Yet another part of me agrees with Anand, and believes that "Surface + cover for $399" should be a design requirement for Surface 3.

    Perhaps the answer is for MS to create a Nexus-like program where they partner with certain OEMs and have them produce $299-level 10" RT devices that have their own (presumably less robust) kickstands and incorporate the Surface keyboard cover connectors? It may not be possible to produce something viable at that price point today, but maybe next summer?
  • flyingpants1 - Monday, October 21, 2013 - link

    Well price competition is pretty important. At $399 it would compete price wise with the Nexus 10, and $100 cheaper than an iPad, maybe then some people would actually buy it. Reply
  • savagemike - Monday, October 21, 2013 - link

    With a type cover then probably closer to $200 cheaper and I think that is where they'd need to be. Reply
  • savagemike - Monday, October 21, 2013 - link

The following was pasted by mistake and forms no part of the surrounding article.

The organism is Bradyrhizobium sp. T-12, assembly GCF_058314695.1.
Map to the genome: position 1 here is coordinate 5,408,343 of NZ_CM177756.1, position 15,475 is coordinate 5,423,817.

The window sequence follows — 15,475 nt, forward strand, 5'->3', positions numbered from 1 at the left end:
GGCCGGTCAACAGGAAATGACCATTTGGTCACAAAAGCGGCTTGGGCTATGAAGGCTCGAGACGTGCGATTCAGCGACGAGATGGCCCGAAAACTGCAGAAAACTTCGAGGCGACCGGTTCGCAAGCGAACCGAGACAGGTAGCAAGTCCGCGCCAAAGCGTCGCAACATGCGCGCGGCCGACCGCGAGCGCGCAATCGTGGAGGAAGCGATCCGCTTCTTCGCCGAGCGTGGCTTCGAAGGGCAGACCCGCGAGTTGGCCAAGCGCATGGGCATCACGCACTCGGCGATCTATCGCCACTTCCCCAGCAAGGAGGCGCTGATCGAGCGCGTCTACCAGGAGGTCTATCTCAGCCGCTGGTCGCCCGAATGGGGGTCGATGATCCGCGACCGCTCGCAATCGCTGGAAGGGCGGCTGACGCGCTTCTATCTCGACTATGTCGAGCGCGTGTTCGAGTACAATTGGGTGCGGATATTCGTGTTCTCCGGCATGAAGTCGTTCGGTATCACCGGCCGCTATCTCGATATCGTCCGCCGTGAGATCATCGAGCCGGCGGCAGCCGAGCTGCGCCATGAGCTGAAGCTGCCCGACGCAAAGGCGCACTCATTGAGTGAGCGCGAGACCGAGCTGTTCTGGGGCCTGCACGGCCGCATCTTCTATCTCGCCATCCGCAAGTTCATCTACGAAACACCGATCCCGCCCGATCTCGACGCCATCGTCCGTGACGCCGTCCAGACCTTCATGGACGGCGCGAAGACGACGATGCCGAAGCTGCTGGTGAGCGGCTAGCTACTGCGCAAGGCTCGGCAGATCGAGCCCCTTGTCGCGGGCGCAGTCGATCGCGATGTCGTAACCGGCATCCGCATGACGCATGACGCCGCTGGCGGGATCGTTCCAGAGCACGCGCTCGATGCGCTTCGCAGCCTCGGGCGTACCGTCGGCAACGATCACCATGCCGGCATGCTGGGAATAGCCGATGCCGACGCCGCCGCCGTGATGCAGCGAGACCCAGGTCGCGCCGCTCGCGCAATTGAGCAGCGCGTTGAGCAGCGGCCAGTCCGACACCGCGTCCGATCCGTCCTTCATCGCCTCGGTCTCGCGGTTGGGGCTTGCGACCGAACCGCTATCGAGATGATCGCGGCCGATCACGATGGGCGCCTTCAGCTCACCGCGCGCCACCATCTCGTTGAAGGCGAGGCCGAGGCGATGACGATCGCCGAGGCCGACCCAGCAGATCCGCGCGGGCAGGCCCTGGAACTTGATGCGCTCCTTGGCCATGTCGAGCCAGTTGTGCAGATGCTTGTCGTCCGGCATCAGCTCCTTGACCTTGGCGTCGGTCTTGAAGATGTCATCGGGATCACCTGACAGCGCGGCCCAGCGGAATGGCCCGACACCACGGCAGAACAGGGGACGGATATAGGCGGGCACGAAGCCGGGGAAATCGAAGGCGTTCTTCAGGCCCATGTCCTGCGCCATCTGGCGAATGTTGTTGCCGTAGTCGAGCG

The problem is that the Surface with keyboard cover is pretty much the same money as an iPad with any number of keyboard covers which are available for it. It might come in $30 less or so but that is not enough to drive decisions. And chances are more than high that in a week Apple is going to launch a new ipad which will surely have something new.
    The only reason to recommend a surface to anyone over an iPad is Office and honestly I think MS overestimates the value of Office to most consumers. Unless you need it for work or it is required for school then it really is not needed. If you do need Office for work then there is a decent chance you will be sporting a laptop or Surface Pro. If for school then maybe. But I think you've found a pretty small market there.
    End of the day the only thing which will help them with this round of Surface and RT is that they are probably clever enough not to build so many up front. So the write-down will not be as big at the end of this cycle.
    MS has deep pockets though and if this segment is important to them then they'll be back.